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New Mastersounds

The best funk band working today is not from the U.S., where funk was invented, but from Leeds, England, where funk and soul have been undergoing a revival for some time. On the soul/R&B side, Joss Stone, Amy Winehouse, and Beverly Knight have picked up where Motown left off in the 1970s, to astonishing success. Likewise, funksters the New Mastersounds have pumped air into the long-deflated funk scene with indie-rocker energy and have made it cool and relevant. Their approach is loaded with respect; one wonders if the title of the New Mastersounds’ single “One Note Brown” is meant as acknowledgement of what they have borrowed from the Godfather of Soul and funk, James Brown. In keeping with the first British Invasion four decades ago, U.K. youth are again taking notice of a vintage American art form, romanticizing it, reinventing it, and feeding it back to us.

Funk has no bad days. It is based on a driving rhythm that allows for zero sorrow. True funk is often a celebration based on a single chord stretched to the breaking point. Everything in a funk song starts on the downbeat, unlike rock or soul, which emphasizes the second and fourth beats. Funk elevates the bass guitar to something approaching lead status, and the drums are right behind it. The funk tradition calls for a kind of rhythm-guitar technique known as “chicken scratching.” There is always a Hammond B3 organ, and in most funk bands a horn section blasts counterpoint to the vocalist. Although Trombone Shorty and his band have joined them for this tour, the New Mastersounds make enough heat on their own with just the rhythm section of bass, drums, guitar, and organ.

Have they missed anything in the translation? No. Thanks to the Brits, the funk has lived to see another day.

Trombone Shorty & Orleans Avenue also perform.

THE NEW MASTERSOUNDS: Belly Up, Wednesday, March 10, 8 p.m. 858-481-8140. $15; $17 day of show.

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The best funk band working today is not from the U.S., where funk was invented, but from Leeds, England, where funk and soul have been undergoing a revival for some time. On the soul/R&B side, Joss Stone, Amy Winehouse, and Beverly Knight have picked up where Motown left off in the 1970s, to astonishing success. Likewise, funksters the New Mastersounds have pumped air into the long-deflated funk scene with indie-rocker energy and have made it cool and relevant. Their approach is loaded with respect; one wonders if the title of the New Mastersounds’ single “One Note Brown” is meant as acknowledgement of what they have borrowed from the Godfather of Soul and funk, James Brown. In keeping with the first British Invasion four decades ago, U.K. youth are again taking notice of a vintage American art form, romanticizing it, reinventing it, and feeding it back to us.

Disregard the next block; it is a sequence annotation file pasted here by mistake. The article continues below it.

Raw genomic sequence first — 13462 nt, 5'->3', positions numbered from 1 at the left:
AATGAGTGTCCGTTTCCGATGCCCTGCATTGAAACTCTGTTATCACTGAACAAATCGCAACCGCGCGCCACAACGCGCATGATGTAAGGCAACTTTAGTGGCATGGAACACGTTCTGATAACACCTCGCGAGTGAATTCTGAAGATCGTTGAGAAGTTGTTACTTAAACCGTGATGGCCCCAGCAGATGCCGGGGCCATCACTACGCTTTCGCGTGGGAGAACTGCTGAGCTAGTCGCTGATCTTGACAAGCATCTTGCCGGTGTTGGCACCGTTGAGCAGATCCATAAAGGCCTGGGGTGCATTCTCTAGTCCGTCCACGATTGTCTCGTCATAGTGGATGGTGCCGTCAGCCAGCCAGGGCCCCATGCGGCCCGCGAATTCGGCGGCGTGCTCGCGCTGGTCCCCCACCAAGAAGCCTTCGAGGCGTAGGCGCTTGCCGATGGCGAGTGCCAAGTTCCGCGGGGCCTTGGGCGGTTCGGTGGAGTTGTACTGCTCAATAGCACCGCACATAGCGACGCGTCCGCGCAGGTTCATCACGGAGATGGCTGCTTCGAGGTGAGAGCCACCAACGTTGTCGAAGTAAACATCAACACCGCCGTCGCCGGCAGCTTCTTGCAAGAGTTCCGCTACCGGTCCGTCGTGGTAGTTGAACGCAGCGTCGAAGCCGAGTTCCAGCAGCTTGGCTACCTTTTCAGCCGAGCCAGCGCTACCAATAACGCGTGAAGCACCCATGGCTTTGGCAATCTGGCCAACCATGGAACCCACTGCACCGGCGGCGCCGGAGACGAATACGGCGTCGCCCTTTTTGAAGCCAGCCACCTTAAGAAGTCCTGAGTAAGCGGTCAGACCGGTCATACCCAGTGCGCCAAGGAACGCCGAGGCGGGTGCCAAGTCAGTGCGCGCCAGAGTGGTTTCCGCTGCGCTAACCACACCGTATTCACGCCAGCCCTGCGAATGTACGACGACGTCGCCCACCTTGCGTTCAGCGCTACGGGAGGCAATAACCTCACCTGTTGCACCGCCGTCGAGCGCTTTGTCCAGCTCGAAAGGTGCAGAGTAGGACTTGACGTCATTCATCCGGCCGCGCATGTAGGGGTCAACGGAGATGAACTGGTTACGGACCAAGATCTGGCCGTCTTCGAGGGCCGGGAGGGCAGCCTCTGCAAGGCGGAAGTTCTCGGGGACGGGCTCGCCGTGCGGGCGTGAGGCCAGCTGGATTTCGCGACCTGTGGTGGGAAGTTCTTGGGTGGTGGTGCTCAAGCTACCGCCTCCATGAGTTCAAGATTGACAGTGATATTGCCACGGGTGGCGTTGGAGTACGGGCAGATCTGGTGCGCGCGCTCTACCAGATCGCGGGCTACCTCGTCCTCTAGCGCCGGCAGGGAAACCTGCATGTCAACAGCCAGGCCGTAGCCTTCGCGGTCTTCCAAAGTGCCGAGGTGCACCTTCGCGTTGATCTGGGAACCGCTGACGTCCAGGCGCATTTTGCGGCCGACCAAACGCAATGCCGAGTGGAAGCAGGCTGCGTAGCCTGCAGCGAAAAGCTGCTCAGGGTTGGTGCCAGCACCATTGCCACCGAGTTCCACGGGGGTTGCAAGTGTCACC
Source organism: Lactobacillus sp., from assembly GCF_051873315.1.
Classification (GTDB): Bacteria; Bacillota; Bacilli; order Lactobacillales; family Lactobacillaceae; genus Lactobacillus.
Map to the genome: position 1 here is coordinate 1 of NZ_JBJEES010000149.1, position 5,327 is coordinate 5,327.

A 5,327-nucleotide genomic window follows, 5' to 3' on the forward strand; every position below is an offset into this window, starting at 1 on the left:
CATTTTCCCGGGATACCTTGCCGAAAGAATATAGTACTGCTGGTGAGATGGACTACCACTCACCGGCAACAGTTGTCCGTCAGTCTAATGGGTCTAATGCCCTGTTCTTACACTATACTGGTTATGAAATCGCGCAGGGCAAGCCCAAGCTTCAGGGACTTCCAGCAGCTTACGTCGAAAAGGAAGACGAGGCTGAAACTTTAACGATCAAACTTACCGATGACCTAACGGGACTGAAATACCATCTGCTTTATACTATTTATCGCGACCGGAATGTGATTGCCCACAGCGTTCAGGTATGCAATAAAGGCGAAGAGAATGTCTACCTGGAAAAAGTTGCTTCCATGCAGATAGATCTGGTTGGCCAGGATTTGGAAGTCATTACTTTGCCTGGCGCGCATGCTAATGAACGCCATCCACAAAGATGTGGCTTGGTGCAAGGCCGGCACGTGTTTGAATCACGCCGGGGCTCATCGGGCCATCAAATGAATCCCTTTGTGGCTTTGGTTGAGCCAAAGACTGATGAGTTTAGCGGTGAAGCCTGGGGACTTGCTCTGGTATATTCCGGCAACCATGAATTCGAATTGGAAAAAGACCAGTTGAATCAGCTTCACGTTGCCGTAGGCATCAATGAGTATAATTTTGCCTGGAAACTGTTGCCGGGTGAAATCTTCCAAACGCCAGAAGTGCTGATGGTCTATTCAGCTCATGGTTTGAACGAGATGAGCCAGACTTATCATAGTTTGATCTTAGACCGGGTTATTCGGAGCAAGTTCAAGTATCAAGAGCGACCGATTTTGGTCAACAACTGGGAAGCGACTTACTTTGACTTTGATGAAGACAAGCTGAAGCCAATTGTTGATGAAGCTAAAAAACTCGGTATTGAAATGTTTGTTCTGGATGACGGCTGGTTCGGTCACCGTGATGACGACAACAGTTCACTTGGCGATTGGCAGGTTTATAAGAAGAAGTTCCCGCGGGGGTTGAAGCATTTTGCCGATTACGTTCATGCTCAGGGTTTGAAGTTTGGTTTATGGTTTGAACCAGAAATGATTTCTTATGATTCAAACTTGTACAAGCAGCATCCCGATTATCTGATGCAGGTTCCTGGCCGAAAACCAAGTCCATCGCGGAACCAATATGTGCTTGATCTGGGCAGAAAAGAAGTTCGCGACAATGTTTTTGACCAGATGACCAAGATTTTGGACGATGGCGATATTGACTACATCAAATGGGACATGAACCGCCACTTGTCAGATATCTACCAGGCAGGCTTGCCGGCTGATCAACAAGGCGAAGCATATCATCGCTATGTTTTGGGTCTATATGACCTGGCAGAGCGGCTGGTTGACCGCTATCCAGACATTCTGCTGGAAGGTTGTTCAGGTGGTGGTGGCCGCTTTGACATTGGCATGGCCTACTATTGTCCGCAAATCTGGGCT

Funk has no bad days. It is based on a driving rhythm that allows for zero sorrow. True funk is often a celebration based on a single chord stretched to the breaking point. Everything in a funk song starts on the downbeat, unlike rock or soul, which emphasizes the second and fourth beats. Funk elevates the bass guitar to something approaching lead status, and the drums are right behind it. The funk tradition calls for a kind of rhythm-guitar technique known as “chicken scratching.” There is always a Hammond B3 organ, and in most funk bands a horn section blasts counterpoint to the vocalist. Although Trombone Shorty and his band have joined them for this tour, the New Mastersounds make enough heat on their own with just the rhythm section of bass, drums, guitar, and organ.

Have they missed anything in the translation? No. Thanks to the Brits, the funk has lived to see another day.

Trombone Shorty & Orleans Avenue also perform.

THE NEW MASTERSOUNDS: Belly Up, Wednesday, March 10, 8 p.m. 858-481-8140. $15; $17 day of show.

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